BARCELONA: The global digital music market will be worth $9bn in 2014, driven by solid growth in emerging markets and the increased adoption of smartphones worldwide, new research has forecast.

The report – a joint study from Mahindra Comviva, the Indian mobile services provider, and Ovum Consulting, the London-based ICT consultancy – covered nine markets and said India, Africa, Latin America and South East Asia should record significant growth.

Asia-Pacific emerging markets are expected to approach $450m and Latin America to top $200m in trade value in 2014 while digital sales in the Middle East, India and Africa are also growing at nearly 20% CAGR (compound annual growth rate).

Growth in Asia-Pacific is being driven by ad-supported and subscription revenues of about 50%+ growth from a small base, the report said, while online revenues are growing at 27% in Latin America.

Even though digital growth has declined in Japan and South Korea, the report found the emerging markets of both Asia-Pacific and Latin America are growing solidly with 15% and 25% CAGR respectively.

Growth in digital music sales for emerging markets, higher service adoption rates, and better penetration of new local and international music brands are evidence that digital music is breaking into the mainstream, the report stated.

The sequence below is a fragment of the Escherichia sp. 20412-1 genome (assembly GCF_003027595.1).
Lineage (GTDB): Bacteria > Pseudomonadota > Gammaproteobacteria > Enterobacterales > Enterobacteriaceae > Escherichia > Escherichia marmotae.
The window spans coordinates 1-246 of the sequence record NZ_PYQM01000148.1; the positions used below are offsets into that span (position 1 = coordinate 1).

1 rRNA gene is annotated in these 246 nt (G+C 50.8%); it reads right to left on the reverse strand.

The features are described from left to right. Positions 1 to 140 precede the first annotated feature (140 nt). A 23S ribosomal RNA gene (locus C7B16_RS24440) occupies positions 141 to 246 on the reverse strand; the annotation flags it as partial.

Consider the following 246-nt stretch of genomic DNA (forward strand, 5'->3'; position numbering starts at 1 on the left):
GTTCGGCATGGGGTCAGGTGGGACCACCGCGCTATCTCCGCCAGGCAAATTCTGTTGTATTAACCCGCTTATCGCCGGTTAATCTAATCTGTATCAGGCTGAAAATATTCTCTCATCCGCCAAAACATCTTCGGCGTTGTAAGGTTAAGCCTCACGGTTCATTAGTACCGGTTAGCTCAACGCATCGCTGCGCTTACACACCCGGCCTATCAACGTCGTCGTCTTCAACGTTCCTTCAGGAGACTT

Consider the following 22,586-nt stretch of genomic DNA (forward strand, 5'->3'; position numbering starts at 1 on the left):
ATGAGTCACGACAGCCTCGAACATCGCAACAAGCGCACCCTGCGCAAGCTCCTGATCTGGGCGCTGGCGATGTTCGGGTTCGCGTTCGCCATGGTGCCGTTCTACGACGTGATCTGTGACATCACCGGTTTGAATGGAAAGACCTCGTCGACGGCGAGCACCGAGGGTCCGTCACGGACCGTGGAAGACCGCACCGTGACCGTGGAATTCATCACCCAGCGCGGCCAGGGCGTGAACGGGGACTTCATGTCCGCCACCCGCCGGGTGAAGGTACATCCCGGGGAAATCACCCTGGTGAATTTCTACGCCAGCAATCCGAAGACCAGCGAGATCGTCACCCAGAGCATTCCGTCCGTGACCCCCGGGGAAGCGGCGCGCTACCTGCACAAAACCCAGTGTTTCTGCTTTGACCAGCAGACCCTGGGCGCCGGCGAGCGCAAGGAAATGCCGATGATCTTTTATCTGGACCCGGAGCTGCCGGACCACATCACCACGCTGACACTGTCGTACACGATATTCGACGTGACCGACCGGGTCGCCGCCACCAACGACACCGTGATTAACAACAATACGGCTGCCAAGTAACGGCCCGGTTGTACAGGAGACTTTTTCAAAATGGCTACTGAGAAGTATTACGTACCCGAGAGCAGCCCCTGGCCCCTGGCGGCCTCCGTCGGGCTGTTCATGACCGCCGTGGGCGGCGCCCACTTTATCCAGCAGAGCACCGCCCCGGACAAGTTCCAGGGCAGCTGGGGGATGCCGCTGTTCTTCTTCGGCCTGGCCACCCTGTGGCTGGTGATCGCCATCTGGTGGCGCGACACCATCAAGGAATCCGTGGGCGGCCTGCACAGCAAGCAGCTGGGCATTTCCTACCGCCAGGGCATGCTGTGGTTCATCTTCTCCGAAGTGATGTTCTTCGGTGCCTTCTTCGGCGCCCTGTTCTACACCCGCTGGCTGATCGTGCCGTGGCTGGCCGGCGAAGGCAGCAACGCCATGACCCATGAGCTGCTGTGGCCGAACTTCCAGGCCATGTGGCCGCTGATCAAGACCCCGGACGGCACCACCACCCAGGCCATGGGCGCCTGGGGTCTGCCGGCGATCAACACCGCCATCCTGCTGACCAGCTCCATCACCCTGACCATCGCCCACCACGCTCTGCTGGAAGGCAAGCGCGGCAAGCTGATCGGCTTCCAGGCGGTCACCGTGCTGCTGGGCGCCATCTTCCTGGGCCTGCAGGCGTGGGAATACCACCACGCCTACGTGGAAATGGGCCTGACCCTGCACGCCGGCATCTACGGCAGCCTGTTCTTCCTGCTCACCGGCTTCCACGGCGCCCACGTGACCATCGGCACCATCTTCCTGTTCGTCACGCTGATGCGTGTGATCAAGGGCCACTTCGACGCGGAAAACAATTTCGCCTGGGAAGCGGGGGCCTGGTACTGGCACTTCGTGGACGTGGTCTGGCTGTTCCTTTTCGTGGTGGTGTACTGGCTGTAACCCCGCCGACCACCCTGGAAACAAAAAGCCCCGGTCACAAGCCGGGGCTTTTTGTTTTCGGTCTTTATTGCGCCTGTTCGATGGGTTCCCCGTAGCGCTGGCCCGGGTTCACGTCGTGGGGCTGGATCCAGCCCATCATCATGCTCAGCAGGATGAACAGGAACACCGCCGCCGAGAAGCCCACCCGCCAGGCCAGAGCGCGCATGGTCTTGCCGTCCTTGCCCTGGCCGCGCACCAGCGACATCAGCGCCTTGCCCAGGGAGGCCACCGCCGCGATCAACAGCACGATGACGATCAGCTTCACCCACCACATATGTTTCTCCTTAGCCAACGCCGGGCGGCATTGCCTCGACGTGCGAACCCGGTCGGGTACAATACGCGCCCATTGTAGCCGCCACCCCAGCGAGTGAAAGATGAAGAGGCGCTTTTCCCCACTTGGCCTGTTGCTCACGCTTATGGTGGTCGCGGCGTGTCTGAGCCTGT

"The music industry is witnessing dynamic changes and consumption patterns are shifting, driven by the increasing adoption of smartphones," said Atul Madan, head of digital services at Mahindra Comviva.

"[This] reiterates our belief that the future of digital music will be based on enhanced engagement, 360 degree music experience and addressing the needs of price sensitive markets. Localised and customised content will play a greater role in enticing consumers," he added.

Timed to coincide with the Mobile World Congress in Barcelona, the report also noted that the digital music market is diversifying across connected devices, service types and new music brands.

It advised operators to offer personalised music packages for two main groups of consumers identified as "lean-back" and "lean-forward" listeners.

Lean-back listeners – described as casual music listeners with mainstream musical tastes and a passive listening habit – have been underserved up until now, the report advised, and so they could be a new opportunity for digital music brands.

Data sourced from Mahindra Comviva, Ovum Consulting; additional content by Warc staff